In the first week of World War I Japan proposed to the United Kingdom, that Japan would enter the war if it could take Germany’s Pacific territories. On 7 August 1914, the British government officially asked Japan for assistance in destroying the Imperial German Navy in and around Chinese waters. Japan sent Germany an ultimatum on 15 August 1914, which went unanswered; Japan then formally declared war on Germany on 23 August 1914 in the name of the Emperor Taishō. As Vienna refused to withdraw the Austro-Hungarian cruiser SMS Kaiserin Elisabeth from Tsingtao (Qingdao), Japan declared war on Austria-Hungary, too, on 25 August 1914.
Japanese forces quickly occupied German-leased territories in the Far East. On 2 September 1914, Japanese forces landed on China’s Shandong province and surrounded the German settlement at Tsingtao. During October, acting virtually independently of the civil government, the Imperial Japanese Navy seized several of Germany’s island colonies in the Pacific – the Mariana, Caroline, and Marshall Islands – with virtually no resistance as while they were part of German New Guinea the islands were administered by German colonial officers with only small police forces of local Pacific islanders to defend them.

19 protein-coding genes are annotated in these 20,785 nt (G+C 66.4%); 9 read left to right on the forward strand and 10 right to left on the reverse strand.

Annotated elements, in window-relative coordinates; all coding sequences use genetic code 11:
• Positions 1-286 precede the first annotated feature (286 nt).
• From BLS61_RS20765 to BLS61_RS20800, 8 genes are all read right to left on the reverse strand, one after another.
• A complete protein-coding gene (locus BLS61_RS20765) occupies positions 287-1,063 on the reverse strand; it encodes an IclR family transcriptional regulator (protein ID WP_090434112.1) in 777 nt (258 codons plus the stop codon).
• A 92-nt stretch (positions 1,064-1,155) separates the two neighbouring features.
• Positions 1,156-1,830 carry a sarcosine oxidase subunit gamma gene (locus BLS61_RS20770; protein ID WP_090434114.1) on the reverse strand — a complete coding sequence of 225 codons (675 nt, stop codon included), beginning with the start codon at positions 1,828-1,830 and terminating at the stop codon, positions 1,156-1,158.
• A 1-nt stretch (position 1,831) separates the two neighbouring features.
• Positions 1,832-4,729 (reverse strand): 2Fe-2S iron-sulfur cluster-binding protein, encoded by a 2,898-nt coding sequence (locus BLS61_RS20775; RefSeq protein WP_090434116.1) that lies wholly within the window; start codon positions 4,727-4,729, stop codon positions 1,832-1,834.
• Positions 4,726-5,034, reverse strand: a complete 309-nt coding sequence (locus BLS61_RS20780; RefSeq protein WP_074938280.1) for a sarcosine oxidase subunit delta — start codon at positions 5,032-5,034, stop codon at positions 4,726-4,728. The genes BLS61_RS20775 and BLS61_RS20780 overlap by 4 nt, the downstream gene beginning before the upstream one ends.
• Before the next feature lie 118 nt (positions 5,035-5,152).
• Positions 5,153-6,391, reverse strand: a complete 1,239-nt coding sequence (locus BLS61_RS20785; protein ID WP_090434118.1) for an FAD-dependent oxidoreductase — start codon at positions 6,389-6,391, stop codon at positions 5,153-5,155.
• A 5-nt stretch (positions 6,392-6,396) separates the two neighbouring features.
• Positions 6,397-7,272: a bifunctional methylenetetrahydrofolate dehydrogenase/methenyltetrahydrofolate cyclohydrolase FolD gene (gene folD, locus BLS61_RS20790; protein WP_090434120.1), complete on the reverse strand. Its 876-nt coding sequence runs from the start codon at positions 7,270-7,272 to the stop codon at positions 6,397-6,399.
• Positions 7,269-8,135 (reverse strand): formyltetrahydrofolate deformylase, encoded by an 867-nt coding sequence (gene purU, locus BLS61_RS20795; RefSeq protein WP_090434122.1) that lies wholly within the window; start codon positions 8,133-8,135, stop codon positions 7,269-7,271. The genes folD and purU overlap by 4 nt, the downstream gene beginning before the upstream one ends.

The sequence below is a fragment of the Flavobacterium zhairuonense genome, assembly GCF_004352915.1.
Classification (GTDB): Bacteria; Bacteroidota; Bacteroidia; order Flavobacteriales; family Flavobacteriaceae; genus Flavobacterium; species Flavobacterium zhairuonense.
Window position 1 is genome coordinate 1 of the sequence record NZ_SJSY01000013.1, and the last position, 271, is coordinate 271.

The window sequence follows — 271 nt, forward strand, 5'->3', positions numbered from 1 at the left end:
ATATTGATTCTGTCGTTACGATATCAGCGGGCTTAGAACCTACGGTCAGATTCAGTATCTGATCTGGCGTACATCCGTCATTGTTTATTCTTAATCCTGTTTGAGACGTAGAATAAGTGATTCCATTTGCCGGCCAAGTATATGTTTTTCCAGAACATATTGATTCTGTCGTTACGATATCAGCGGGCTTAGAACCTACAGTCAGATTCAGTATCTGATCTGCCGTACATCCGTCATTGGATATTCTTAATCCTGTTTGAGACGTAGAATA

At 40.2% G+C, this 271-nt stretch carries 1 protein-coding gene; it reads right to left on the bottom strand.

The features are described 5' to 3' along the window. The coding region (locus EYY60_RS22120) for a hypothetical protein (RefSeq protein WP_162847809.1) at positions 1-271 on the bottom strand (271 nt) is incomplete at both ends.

There were small clashes between the defenders and the landing Japanese troops, but this did little to stop the Japanese takeover. The Japanese Navy conducted the world’s first naval-launched air raids against German-held land targets in Shandong province and ships in Qiaozhou Bay from the seaplane-carrier Wakamiya. On 6 September 1914 a seaplane launched by Wakamiya unsuccessfully attacked the Austro-Hungarian cruiser Kaiserin Elisabeth and the German gunboat Jaguar with bombs.
The Siege of Tsingtao concluded with the surrender of German colonial forces on 7 November 1914. EHI-06 ASSIGNMENT 2022-23